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The Flash's Best And Worst Video Game Appearances

Though not at the same level of popularity as Batman, Wonder Woman, or Superman, The Flash remains one of DC's most prominent characters. But while the superhero has had a surprising number of TV shows and movies in the past decades, video games are the one form of media that hasn't seen much of the speedy superhero.


However, some have expressed that a well-done game about Flash has the potential to do well. While a couple have been released, there hasn't been a game released that's dedicated to the Flash since 2006. Some argue that making a game centered around a speedster is difficult, but if SEGA figured it out with Sonic, DC could do the same with the proper support.

While there aren't too may titles that star The Flash outright, games have been made that feature the speedster as a playable character. Here are the best (and worst) games that include The Flash.

Best: Justice League Heroes: The Flash

In 2006, the Game Boy Advance got "Justice League Heroes: The Flash." The side-scrolling beat 'em up was a fast-paced action game that's the only one in the twenty-first century to feature the Flash. It was generally seen as well-done, and there's always a chance fans could see it as a future Game Boy Advance game on the Nintendo Switch.


The action in the game looked like most games in the same genre from the time, but it had a key difference with the Flash's speed. With the press of a button, players could jump from enemy to enemy. This made for fluid action and quick reactions.

"Justice League Heroes: The Flash" stands out for its representation of the Flash. In the IGN review for the game, Lucas Thomas wrote that "this is the first time the spirit of being The Flash has truly been captured." The game was well-loved, even if it did have its mid-2000s quirks and bugs.

Worst: The LEGO Movie 2 Videogame

The Flash has one thing that makes the hero stand out – he's fast, even faster than Superman. So what happens if The Flash loses his speed? "The LEGO Movie 2 Videogame" highlighted how well a not-speedy speedster works. Unfortunately, as pointed out by Reddit user PopularGnat262, he's pretty useless.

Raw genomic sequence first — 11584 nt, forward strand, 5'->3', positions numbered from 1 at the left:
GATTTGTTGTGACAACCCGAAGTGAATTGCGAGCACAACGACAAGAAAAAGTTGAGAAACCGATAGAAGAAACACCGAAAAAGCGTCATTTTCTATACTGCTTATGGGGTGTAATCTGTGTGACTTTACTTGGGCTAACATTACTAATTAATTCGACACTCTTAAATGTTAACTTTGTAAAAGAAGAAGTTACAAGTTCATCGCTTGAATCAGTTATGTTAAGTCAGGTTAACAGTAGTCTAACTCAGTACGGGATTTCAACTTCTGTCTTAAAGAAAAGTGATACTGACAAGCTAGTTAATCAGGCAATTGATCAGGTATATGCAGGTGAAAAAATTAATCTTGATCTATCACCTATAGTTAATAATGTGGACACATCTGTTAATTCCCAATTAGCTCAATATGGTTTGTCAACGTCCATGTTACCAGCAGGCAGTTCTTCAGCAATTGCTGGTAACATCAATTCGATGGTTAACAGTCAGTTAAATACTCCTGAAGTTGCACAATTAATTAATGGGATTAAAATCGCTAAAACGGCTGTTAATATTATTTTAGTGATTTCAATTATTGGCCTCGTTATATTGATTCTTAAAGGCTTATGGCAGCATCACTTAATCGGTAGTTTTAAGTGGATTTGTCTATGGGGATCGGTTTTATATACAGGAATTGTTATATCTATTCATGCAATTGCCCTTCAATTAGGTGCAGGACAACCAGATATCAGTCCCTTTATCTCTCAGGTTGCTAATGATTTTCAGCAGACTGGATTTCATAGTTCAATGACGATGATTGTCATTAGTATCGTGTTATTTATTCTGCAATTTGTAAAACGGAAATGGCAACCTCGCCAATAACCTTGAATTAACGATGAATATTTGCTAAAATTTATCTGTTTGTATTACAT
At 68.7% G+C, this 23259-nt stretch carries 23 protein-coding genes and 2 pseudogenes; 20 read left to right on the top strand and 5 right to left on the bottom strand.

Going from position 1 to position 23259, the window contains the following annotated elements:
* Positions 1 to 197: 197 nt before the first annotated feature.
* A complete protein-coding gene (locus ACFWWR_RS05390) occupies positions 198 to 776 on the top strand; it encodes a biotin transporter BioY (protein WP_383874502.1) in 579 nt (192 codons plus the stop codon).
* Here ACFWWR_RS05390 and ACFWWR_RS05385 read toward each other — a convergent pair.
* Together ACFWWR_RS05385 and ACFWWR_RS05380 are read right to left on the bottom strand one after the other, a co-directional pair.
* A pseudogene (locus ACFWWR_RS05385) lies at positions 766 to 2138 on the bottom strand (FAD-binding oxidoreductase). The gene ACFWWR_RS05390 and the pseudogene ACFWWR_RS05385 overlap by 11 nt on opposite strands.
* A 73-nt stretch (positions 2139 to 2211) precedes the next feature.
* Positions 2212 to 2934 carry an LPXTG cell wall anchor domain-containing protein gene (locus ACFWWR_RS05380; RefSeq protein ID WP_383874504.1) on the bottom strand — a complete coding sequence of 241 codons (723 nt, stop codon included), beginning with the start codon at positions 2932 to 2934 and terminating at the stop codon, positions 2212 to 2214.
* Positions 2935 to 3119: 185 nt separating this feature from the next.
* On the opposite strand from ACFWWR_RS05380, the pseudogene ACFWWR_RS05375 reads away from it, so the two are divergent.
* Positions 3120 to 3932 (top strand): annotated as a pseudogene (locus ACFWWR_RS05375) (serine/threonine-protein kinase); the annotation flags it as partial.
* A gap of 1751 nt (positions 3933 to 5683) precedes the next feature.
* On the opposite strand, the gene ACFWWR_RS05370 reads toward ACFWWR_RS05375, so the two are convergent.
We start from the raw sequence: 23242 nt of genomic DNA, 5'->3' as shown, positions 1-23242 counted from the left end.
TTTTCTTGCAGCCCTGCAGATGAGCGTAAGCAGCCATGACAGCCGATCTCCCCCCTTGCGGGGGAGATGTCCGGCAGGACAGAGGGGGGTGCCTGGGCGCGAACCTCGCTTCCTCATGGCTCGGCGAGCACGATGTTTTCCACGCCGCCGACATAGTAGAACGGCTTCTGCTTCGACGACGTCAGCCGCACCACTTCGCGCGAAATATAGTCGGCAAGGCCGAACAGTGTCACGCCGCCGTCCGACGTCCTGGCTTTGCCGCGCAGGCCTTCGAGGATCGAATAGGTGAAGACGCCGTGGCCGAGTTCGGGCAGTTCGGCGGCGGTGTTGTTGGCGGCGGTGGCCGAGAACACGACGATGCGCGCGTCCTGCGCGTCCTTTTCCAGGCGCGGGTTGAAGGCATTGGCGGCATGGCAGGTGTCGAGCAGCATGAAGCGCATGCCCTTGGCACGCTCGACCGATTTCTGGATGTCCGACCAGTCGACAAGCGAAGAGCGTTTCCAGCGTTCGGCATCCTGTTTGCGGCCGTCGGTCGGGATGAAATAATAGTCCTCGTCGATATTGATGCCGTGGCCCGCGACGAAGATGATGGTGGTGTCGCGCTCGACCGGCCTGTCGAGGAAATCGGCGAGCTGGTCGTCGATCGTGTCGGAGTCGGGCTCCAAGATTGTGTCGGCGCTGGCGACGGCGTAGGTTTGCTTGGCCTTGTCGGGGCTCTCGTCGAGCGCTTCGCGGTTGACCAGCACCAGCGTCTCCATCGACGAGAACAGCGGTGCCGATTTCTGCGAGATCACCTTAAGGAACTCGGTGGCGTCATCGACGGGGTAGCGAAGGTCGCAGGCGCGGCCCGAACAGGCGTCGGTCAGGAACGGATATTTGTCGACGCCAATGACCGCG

Not only was it seen as a horrible representation of the Flash, but Metacritic scores also revealed it to be a "LEGO" game that didn't resonate with players in general. Many joked about the fact that the Flash has no speed because all the speed was used to rush the game.

It's not just the Flash who's wrong in "The LEGO Movie 2 Videogame." Superman can't even fly, and that's pretty vital to his kit as well. At the very least, playing as a LEGO version of the Flash might be appealing since he doesn't make too many appearances, but there are still better "LEGO" games that also include them.

Best: LEGO Batman 2 and LEGO Batman 3

"LEGO Batman 2" and "LEGO Batman 3" are great games for the Flash fanatics. The Flash can use his speed both in and out of combat, making the character feel true. In combat, he can use his speed to combo moves and quickly bounce between enemies, which means quicker battles. He's also a significant asset outside of the action, collecting and building things around the world much quicker than other characters are able. "LEGO Batman 3" also has Reverse Flash and Kid Flash available, another plus for "Flash" fans.


Not only is the Flash useful, but fans think he's also fun to play in these games. It might not highlight his character as much as an entire dedicated game would, but the character portrayal is better than in some games he appears in. At the very least, he's at least got his speed with him.

Worst: The Flash (1993)

In 1993, The Flash got his own game on the SEGA Master System with the same name: "The Flash." The game has six levels, called Episodes, that require players to complete them within a specific time limit. While this is a good system to highlight how quick Flash is, Big Comic Page's review explained that this made the game pretty unforgiving.


While the stress-inducing timed levels might sound like the game's downfall, there's a more significant reason why it's not known as a great game for The Flash – it wasn't available in the United States or Japan. The SEGA Master System struggled in Japan and the US, where Nintendo had already seen tremendous popularity. When "The Flash" was released for the console, the US and Japan had already moved on to newer hardware, which makes it a pretty lackluster title for the character.